The English Housing Survey shows that private tenants in London now outnumber homeowners. However, it is not just a home that tenants are after – the benefits that come with apartment living are also appealing and demand for high quality rental homes is rising. By 2025 only 26 per cent of 20 to 39-year-olds will own their own home, down from 38 per cent in 2013, according to new estimates by PwC.

“Build to rent developments often offer a range of facilities and amenities for tenants, which is where managing agents can really play their part in adding value,” says David. Concierge, maintenances services and a 24-hour tenant helpline are standard. However, many operators are investing in lifestyle facilities such as swimming pools, spas, gyms, clubrooms and lounges. Trovit lists 3,000 apartments in London alone that are kitted out with a pool and gym.

“For quirkier services, Rendall & Rittner also manages developments offering a residents’ wine cellar, snooker room, licensed club, private dining and virtual golf, David adds.”


This is a new world for smaller companies that operate lettings and management services, who may see the big build to-rent developments as strong competition for their landlords – and themselves. They are right. ARLA has just welcomed Get Living London as the first Institutional Investor-backed organisation to become an ARLA Licensed Member.

Get Living London, backed by Qatari Diar Real Estate Investment Company; Delancey’s flagship client fund, DV4 and the Dutch pension fund asset manager, APG, lets and manages 1,400 properties at East Village, the former London 2012 Olympic Athletes’ Village with 1,000 new rental homes under construction there.

Neil Young, Chief Executive, Get Living London, said, “It is great news that ARLA is recognising us and other institutionally-backed rental organisations as a new kind of landlord. We were the first to rent at scale in 2013 and see great value in working with ARLA to create a good-quality, professionally-managed private rented sector.”

David Cox, Managing Director, ARLA, said, “We’re thrilled that Get Living London has joined ARLA. Build-to-rent is widely seen by the industry and government to be one of the solutions in addressing the UK’s housing shortfall. Becoming ARLA Licensed agents has allowed Get Living London to join forces with the wider sector to raise standards and boost consumer confidence in renting.”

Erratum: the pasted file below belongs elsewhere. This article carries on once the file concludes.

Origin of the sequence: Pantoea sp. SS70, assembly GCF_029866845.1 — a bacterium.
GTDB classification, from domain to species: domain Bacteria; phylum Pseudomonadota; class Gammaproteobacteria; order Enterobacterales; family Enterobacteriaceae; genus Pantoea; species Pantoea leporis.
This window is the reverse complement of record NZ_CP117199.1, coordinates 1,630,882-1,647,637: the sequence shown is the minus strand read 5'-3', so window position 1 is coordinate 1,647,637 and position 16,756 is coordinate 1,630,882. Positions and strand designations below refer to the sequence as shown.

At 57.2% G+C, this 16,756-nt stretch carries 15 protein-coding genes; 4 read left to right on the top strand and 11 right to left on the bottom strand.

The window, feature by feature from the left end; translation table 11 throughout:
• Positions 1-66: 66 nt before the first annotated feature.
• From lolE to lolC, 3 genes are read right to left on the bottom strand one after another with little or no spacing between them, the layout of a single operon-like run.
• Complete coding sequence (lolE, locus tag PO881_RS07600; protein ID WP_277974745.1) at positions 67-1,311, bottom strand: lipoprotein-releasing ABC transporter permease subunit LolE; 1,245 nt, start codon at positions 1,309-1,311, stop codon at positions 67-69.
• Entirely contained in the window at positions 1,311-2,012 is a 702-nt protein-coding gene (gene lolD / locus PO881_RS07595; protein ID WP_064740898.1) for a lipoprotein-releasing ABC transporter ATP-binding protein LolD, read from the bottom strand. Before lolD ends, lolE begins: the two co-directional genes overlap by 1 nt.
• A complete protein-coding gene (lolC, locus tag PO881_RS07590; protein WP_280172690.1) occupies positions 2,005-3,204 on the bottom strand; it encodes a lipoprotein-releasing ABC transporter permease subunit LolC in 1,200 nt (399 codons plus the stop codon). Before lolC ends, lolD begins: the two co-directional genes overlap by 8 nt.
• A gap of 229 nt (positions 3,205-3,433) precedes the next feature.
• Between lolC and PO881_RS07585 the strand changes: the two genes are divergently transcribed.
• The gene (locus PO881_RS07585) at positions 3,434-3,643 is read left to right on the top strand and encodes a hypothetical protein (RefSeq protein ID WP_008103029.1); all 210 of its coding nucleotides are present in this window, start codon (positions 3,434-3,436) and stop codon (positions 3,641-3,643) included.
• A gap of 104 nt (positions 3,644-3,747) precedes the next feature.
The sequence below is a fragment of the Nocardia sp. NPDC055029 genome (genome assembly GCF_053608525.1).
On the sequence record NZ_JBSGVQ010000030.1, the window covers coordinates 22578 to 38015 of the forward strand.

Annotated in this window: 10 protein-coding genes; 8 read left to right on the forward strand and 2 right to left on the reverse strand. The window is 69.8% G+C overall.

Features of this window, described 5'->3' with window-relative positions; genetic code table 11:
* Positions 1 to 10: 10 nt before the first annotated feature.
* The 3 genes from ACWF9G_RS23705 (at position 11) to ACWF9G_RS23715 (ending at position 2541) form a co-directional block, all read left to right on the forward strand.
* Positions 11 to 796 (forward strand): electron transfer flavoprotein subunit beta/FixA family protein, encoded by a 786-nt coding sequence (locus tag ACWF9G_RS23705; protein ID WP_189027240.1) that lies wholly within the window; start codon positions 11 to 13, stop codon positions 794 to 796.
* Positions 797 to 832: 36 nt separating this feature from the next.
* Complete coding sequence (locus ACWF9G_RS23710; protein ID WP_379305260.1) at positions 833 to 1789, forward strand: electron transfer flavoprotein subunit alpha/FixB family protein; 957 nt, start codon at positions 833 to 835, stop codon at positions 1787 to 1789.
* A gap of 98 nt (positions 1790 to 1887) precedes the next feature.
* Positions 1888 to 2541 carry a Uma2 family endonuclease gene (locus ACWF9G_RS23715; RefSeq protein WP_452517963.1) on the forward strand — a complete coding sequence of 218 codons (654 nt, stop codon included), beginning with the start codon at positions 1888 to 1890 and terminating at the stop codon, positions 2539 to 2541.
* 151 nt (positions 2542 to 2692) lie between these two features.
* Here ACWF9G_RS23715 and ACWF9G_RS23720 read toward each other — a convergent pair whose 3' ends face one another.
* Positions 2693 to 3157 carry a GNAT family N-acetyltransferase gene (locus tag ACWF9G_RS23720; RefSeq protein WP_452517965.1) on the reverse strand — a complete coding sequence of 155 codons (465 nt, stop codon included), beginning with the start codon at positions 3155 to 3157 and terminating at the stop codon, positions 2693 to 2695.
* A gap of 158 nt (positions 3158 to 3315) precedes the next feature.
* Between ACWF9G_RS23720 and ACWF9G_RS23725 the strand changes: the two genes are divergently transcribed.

That’s all good, but as Build to Rent grows, there are major differences between the traditional PRS operatives and the largescale developments which Richard Daver at Rendall and Rittner recognises, as does Roger Southam at Chainbow.

Roger was so interested in getting build-to-rent properly established that he went to the USA to meet the National Apartment Association (NAA) to see how they manage the massive sector.

They discussed how they could build a successful and secure sector here and in January, created an independent ‘chapter’ of NAA, benefitting from its research, data and experience, but operating in the UK as a completely separate entity – United Kingdom Apartment Association (UKAA).

“The link with the NAA is great because it means they share all the data that they have built up over the years with the UKAA – which is incredibly useful and has already demonstrated just how important their prior work has been,” said Roger.

In April, UKAA welcomed Michael Green as its Chief Executive. Michael is the former Chief Executive of the British Council of Shopping Centres (BCSC), where he spent 11 years developing it into a strong trade body with over 3,000 members.

Michael said, “My hope for the UKAA is to build a membership organisation that people are proud to be part of and that contributes to the success of this growing sector. I look forward to bringing people from across the industry together and raising the benchmark of service in the sector, resulting in a more professional and efficient marketplace and a better experience for the customers.”

The UKAA is about building a synergy to show the consumer what build-to-rent is; how it offers different choices for high quality secure homes. Roger Southam, UKAA.

Roger Southam imageRoger Southam, Founder of UKAA added, “It is a real coup for us to have Michael join the UKAA and benefit from his extensive experience and skills. “These are exciting times as we establish the first cross-trade organisation for a sector that is growing at such a rapid rate.”

Roger and Michael say that UKAA is complementary to associations such as ARLA, RICS and ARMA, it doesn’t take their place or compete in any way, “Its about building a synergy to show the consumer what build-to-rent is, how it works and offers different choices as demand for high quality secure rental homes continues to rise,” said Roger.

Michael Green believes it will represent five per cent of the rental stock within three years. Government action on stamp duty and allowances may impact the buy-to-let lettings market of 4.1million tenants, but that won’t be because of build-to-rent.

It may though, raise standards in the wider lettings market and, with tenants developing a taste for more secure tenancies in fresher, smarter purpose built homes, it could lead to more flexibility and security in the general market.